With Brexit, US presidential election, and the Basel III rules on the horizon, European banks are facing a period of turbulence.
Europe is currently witnessing record low interest rates as well as close to anaemic growth, the combination of which casts a gloomy shadow on the profitability of banks. Nevertheless, the stress test of 51 bank across Europe this summer revealed that the top banks are stable and have sufficient capital to face the financial crisis. The accuracy of the tests, however, should be questioned due to the failure to factor in shocks like the long-term ramifications of Brexit, negative interest rates, the wave of impending banking regulations, or Trump’s presidential victory.
Several notable banks, including Italy’s embattled Monte dei Paschi, RBS, and AIB, emerged from testing as clear underachievers. The former’s capital ratio (core equity capital versus total risk-weighted assets) became negative into the adverse scenario, alluding to insolvency.
Share prices, especially of the unsteady banks, plunged swiftly after the Brexit vote, as investors feared the outcome would hurt the cross-border operations of the major banks. The Stoxx Europe 600 Banks index fell by 14%, with Barclays PLC, the hardest hit, tumbling a staggering 30%. Brexit also triggered the Bank of England’s lowest interest rate cut in history. In August, the BoE reduced rates to 0.25% in an attempt to prevent a descent into recession.
Perhaps the most recent of shocks to the banking industry, is Donald Trump’s victory in the US elections. Though international media has exploded with broadcasts of discontent, shock, and pessimism, his presidency may, in fact, turn out to be lucrative for European banks. During the current period of uncertainty ensuing the election, banks’ bond and currency trading operations are seen as potential benefiters. In the long run, Trump’s promise of a public spending splurge should trigger inflation and a subsequent interest rate hike. Considering that the US bond market has a guiding tendency to Europe, yield curves in the latter should mirror the steepening effect.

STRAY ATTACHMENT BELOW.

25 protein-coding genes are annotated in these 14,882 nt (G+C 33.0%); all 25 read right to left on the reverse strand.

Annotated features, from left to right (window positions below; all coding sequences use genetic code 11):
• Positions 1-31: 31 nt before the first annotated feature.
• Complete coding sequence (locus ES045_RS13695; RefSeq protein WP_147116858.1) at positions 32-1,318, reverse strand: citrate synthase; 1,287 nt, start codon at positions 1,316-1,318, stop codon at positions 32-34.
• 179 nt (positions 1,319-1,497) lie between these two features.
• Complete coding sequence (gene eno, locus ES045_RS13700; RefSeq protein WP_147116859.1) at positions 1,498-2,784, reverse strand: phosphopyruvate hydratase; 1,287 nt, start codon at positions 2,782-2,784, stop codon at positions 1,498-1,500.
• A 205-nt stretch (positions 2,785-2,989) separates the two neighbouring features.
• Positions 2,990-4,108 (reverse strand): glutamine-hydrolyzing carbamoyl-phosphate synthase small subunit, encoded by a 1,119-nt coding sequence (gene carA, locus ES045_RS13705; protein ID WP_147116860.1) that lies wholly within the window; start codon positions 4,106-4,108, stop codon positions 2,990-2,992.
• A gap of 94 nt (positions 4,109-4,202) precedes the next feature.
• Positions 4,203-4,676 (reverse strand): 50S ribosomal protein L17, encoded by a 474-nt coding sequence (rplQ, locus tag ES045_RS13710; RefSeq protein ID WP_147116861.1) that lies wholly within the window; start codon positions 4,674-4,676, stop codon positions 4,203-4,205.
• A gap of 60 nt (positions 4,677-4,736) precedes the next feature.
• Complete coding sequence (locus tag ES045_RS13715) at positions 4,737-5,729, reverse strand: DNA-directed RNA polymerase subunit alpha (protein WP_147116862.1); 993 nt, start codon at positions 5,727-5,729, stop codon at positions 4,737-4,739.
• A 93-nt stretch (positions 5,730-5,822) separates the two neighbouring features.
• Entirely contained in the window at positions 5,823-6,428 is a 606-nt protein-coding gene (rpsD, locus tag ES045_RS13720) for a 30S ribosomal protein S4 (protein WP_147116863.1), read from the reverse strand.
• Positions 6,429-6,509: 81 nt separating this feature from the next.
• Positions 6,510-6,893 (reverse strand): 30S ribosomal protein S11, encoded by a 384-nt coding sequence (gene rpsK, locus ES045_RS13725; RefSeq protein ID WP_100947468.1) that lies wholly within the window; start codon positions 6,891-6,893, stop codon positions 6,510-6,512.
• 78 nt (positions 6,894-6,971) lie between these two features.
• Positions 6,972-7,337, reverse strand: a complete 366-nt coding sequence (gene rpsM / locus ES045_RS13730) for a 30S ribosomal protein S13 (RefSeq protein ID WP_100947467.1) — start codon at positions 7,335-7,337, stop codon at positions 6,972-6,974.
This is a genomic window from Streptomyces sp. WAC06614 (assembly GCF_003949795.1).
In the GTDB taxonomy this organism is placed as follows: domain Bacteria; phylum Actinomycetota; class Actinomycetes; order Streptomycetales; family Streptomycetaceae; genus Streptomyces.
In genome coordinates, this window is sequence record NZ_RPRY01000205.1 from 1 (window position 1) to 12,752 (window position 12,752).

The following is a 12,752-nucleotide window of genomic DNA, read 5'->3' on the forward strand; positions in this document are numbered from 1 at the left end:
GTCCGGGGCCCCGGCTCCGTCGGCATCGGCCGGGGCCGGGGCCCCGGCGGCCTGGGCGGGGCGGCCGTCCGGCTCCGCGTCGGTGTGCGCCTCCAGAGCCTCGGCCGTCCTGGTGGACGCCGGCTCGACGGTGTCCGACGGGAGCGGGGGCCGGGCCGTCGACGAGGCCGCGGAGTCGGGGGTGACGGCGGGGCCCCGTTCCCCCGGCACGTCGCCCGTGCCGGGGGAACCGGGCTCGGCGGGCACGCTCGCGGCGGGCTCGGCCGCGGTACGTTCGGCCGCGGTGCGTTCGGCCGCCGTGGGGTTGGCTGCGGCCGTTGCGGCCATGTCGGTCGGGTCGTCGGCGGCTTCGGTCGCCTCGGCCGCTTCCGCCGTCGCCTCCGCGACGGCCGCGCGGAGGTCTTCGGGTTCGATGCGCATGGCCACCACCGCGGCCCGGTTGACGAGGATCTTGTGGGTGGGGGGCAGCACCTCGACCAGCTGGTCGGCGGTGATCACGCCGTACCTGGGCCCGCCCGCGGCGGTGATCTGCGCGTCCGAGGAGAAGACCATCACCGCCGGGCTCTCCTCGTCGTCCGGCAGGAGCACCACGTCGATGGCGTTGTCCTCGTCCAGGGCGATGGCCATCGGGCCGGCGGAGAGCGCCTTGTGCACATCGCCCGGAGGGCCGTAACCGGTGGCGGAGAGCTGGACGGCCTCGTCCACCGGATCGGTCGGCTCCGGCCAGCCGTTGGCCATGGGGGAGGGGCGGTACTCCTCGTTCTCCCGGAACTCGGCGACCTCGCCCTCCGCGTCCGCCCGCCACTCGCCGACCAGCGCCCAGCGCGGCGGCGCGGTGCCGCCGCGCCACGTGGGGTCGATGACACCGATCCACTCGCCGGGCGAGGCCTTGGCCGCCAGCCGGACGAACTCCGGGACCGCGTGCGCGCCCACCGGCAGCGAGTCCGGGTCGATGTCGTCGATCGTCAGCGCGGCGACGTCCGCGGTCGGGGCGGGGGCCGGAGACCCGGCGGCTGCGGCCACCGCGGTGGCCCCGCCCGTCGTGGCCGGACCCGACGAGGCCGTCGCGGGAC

With European banks such as UBS, Credit Suisse, and Barclays deriving about a third of their revenue in the US, a huge reliance materialises. However, Trump’s victory poses some threats to European market players. Corporate clients, for instance, may be cautious in the coming weeks, retracting their issuance of debt or equity, which will eat into the profits of investment banking.
Finally, as to the third source of distress for European banks, the new year is set to bring on a wave of new accounting rules. The changes can be ascribed to Basel III, a global voluntary framework of bank regulations. The most recent instalment of the Basel Accords, represents a response to the regulatory deficiencies which resulted in the 2007-08 financial crisis. The framework aims to improve risk management, increase transparency, and enhance banks’ ability to absorb shocks during financial and economic stress periods. According to KPMG’s estimations, this means an extra 350bn of capital requirements for Europe’s largest banks. The riskier the bank is gauged, the larger its requirement will be.
The Basel Committee of supervisors is scheduled to clinch the rules in a meeting on 28-29th of November. Understandably, there is mounting pressure to ease the impact of the rules. The ECB’s head Daniele Nouy has warned of the stifling effect that capital requirement hikes could have on the banks’ lending spirit. Nevertheless, any rules will first have to make it past the European Commission, which offers a spark of hope to jittering banks.
By Maike Kusserow
This piece is part of Warwick Economics Summit’s #WESWednesday blog series. The Boar Finance section is WES’ official student media partner for the academic year 2016/2017. You can view the original piece and other blog posts here.